There is a timeline to the Invid Invasion, but only so far as there is a beginning and an end. Stargate SG-1 focused on the primary team, but there were many teams out there, and the show did reference that their exploits contributed to the overall story. So much can happen in between to so many different people that countless stories can be told about them in their respective series. This, I think, is a requirement to translate a movie/TV show into an RPG. That there can be other people running around doing important things, even if they are not the MOST important. Providing a niche for the players to exploit will allow them to feel important, and feel they are contributing to the story as a whole and are not just second stringers watching from the sidelines.

#14 Comment By Katana_Geldar On February 13, 2010 @ 4:49 am

I have taken several looks at this in my blog, as I run Star Wars Saga and want to run it within canon as it saves me a lot of work. I can use particular big events, like the Second Battle of Coruscant or the Destruction of Coruscant as “story cues” and not have to explain a lot to the players (hopefully).

Yet if you want to keep within the established universe without running into anything huge, like creating five Death Stars, you need to take the game to a time and place where the players can be the heroes of their own stories. And every player has that right!

You need to find the right time (like the KOTOR era for instance) or else homebrew a few planets for your heroes to save. It is, after all, a big galaxy.

Just hope you don’t get Ubergeek at the table, whom I have chosen to call the Canon Lawyer.

#15 Comment By Gamerprinter On February 15, 2010 @ 11:30 am

Yeah, you’ve nailed it on the head. The movie/tv/book setting is different than the cast and setting. Its the reason I don’t play BSG or Serenity – I don’t want to be Apollo or Shepherd. As a player I feel railroaded if forced to take the aspects of a character from the movie/tv/book. Trying to play a different character then deviates from the storyline.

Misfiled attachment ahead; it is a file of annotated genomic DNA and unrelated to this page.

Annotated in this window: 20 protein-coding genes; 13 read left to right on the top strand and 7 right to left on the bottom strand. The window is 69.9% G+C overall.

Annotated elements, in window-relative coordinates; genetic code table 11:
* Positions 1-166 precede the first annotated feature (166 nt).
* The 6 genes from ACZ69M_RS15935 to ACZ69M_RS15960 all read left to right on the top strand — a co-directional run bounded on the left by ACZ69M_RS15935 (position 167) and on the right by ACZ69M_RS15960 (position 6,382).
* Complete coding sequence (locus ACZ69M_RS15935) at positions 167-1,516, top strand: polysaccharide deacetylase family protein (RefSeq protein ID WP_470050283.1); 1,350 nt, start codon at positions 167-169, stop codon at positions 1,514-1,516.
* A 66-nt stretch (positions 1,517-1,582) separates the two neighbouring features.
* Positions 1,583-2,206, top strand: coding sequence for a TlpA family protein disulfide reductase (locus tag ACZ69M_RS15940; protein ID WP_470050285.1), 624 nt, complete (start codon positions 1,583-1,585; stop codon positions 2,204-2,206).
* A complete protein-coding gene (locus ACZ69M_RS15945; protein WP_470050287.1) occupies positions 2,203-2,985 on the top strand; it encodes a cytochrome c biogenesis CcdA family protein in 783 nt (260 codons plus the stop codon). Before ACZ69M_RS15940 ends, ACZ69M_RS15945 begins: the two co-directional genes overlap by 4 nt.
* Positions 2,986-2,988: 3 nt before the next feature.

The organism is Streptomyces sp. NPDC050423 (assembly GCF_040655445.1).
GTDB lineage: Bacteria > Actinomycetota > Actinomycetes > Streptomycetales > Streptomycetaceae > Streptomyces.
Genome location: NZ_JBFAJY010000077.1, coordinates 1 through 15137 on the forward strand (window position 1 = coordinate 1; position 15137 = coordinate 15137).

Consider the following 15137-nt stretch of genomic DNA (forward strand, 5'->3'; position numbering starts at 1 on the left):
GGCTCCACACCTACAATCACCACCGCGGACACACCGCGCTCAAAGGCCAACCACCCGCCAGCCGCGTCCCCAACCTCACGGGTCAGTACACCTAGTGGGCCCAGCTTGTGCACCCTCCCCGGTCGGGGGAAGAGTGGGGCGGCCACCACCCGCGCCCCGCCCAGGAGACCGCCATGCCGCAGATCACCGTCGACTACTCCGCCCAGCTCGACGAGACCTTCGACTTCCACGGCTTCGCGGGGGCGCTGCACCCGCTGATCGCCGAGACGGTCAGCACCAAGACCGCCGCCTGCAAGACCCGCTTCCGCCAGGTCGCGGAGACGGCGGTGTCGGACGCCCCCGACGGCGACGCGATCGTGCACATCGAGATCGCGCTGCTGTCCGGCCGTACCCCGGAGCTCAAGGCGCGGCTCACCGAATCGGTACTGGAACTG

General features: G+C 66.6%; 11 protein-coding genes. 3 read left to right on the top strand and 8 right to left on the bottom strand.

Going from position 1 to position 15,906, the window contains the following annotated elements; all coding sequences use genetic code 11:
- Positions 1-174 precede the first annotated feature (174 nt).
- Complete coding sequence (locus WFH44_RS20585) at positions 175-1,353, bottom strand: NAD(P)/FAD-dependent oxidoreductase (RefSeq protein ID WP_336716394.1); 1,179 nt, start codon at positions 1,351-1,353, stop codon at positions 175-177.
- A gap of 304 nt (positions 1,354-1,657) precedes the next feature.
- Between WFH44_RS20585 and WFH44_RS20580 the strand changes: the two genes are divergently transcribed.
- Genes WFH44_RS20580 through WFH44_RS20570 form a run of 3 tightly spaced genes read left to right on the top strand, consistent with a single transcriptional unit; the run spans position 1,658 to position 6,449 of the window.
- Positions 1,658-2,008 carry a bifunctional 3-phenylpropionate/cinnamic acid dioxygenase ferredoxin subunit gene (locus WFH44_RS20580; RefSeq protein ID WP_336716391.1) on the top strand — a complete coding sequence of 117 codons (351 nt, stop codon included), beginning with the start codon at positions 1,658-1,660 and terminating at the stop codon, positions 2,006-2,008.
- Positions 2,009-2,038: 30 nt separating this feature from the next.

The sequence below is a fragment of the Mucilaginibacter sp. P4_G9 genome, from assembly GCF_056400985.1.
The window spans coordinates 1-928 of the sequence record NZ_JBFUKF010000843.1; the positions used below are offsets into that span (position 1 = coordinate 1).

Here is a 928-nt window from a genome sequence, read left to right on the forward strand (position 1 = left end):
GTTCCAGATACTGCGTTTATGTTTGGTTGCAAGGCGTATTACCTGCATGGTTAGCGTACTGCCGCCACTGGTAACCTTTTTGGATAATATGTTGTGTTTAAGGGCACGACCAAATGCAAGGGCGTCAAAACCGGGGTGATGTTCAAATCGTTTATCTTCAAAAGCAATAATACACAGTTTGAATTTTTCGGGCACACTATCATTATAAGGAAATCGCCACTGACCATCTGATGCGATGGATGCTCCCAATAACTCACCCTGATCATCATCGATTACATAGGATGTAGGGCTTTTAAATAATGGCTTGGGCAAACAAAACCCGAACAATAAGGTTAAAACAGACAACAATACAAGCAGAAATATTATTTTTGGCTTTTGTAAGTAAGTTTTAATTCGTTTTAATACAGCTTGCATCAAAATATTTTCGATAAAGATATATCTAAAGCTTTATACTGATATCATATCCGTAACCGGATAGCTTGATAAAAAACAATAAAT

I admit to borrowing ideas from different films and other sources for adventure ideas, but I never use a setting verbatim – and never purchase a setting based on such.

#16 Comment By Kurt “Telas” Schneider On February 15, 2010 @ 8:54 pm

[8] [16] Article published.

It’s probably not going to be my most popular piece, but it’s how I feel.

#17 Comment By Scott Martin On February 16, 2010 @ 4:16 pm

[17] – I like your point: there needs to be a real and positive role for the PCs, no matter what the NPCs are doing. It’s annoying when a GM saves the day with their pet NPC– how much more annoying when a writer does everything cool before the game ever begins.

[18] – I’m a huge fan of borrowing the ideas– often a borrowed character is deeper than one you create in its entirety on the fly. And if you blend it with one or two other characters it can be deep and tough to track…

[19] – I like your view in the article– given a good system and plenty of buy-in, I agree that homebrew is far more tailored to the PCs and generally better.

#18 Pingback By February 2010 Blog Roundup: Choice Bits « My Girlfriend is a DM On February 28, 2010 @ 11:54 pm

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#19 Pingback By February 2010 Blog Roundup: Choice Bits : My Girlfriend is a DM On September 5, 2010 @ 2:11 pm

[…] Martin writes about RPing in sci-fi universes like Star Trek, Firefly and Babylon 5 and makes the astute observation that while characters are the source of their appeal, what we usually get is a se…: Serenity is just one ship in the black– playing another trader should work well. It should… […]